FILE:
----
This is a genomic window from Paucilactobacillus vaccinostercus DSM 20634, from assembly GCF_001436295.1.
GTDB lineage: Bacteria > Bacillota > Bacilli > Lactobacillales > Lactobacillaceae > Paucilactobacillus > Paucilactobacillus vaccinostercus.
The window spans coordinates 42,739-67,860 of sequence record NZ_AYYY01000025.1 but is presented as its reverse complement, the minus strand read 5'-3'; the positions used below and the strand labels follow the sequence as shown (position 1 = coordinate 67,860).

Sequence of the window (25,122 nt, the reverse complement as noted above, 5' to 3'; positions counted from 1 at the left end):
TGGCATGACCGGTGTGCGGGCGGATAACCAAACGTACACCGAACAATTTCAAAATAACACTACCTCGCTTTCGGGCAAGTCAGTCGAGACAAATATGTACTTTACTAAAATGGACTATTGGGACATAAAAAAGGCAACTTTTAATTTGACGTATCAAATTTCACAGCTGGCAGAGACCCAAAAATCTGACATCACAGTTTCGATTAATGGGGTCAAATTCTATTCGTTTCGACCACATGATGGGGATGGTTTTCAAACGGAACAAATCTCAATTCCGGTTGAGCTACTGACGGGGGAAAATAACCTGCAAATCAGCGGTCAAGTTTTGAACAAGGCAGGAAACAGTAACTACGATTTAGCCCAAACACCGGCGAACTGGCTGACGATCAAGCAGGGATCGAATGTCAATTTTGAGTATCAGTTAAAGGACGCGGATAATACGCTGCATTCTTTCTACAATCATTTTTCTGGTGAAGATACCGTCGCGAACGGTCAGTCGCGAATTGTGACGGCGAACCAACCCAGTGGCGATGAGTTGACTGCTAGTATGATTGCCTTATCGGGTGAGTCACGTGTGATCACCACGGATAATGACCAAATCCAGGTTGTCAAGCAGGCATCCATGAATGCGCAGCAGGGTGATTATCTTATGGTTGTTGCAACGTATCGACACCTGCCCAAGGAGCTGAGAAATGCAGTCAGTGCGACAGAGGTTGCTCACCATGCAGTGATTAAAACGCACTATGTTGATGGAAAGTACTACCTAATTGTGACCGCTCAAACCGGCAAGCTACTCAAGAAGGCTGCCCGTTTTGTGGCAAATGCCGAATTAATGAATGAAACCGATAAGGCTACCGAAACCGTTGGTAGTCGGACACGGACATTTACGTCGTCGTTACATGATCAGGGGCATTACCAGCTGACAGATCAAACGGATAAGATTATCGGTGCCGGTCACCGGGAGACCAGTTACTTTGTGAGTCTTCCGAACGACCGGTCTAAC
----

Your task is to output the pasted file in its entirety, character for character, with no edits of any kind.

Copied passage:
This is a genomic window from Paucilactobacillus vaccinostercus DSM 20634, from assembly GCF_001436295.1.
GTDB lineage: Bacteria > Bacillota > Bacilli > Lactobacillales > Lactobacillaceae > Paucilactobacillus > Paucilactobacillus vaccinostercus.
The window spans coordinates 42,739-67,860 of sequence record NZ_AYYY01000025.1 but is presented as its reverse complement, the minus strand read 5'-3'; the positions used below and the strand labels follow the sequence as shown (position 1 = coordinate 67,860).

Sequence of the window (25,122 nt, the reverse complement as noted above, 5' to 3'; positions counted from 1 at the left end):
TGGCATGACCGGTGTGCGGGCGGATAACCAAACGTACACCGAACAATTTCAAAATAACACTACCTCGCTTTCGGGCAAGTCAGTCGAGACAAATATGTACTTTACTAAAATGGACTATTGGGACATAAAAAAGGCAACTTTTAATTTGACGTATCAAATTTCACAGCTGGCAGAGACCCAAAAATCTGACATCACAGTTTCGATTAATGGGGTCAAATTCTATTCGTTTCGACCACATGATGGGGATGGTTTTCAAACGGAACAAATCTCAATTCCGGTTGAGCTACTGACGGGGGAAAATAACCTGCAAATCAGCGGTCAAGTTTTGAACAAGGCAGGAAACAGTAACTACGATTTAGCCCAAACACCGGCGAACTGGCTGACGATCAAGCAGGGATCGAATGTCAATTTTGAGTATCAGTTAAAGGACGCGGATAATACGCTGCATTCTTTCTACAATCATTTTTCTGGTGAAGATACCGTCGCGAACGGTCAGTCGCGAATTGTGACGGCGAACCAACCCAGTGGCGATGAGTTGACTGCTAGTATGATTGCCTTATCGGGTGAGTCACGTGTGATCACCACGGATAATGACCAAATCCAGGTTGTCAAGCAGGCATCCATGAATGCGCAGCAGGGTGATTATCTTATGGTTGTTGCAACGTATCGACACCTGCCCAAGGAGCTGAGAAATGCAGTCAGTGCGACAGAGGTTGCTCACCATGCAGTGATTAAAACGCACTATGTTGATGGAAAGTACTACCTAATTGTGACCGCTCAAACCGGCAAGCTACTCAAGAAGGCTGCCCGTTTTGTGGCAAATGCCGAATTAATGAATGAAACCGATAAGGCTACCGAAACCGTTGGTAGTCGGACACGGACATTTACGTCGTCGTTACATGATCAGGGGCATTACCAGCTGACAGATCAAACGGATAAGATTATCGGTGCCGGTCACCGGGAGACCAGTTACTTTGTGAGTCTTCCGAACGACCGGTCTAAC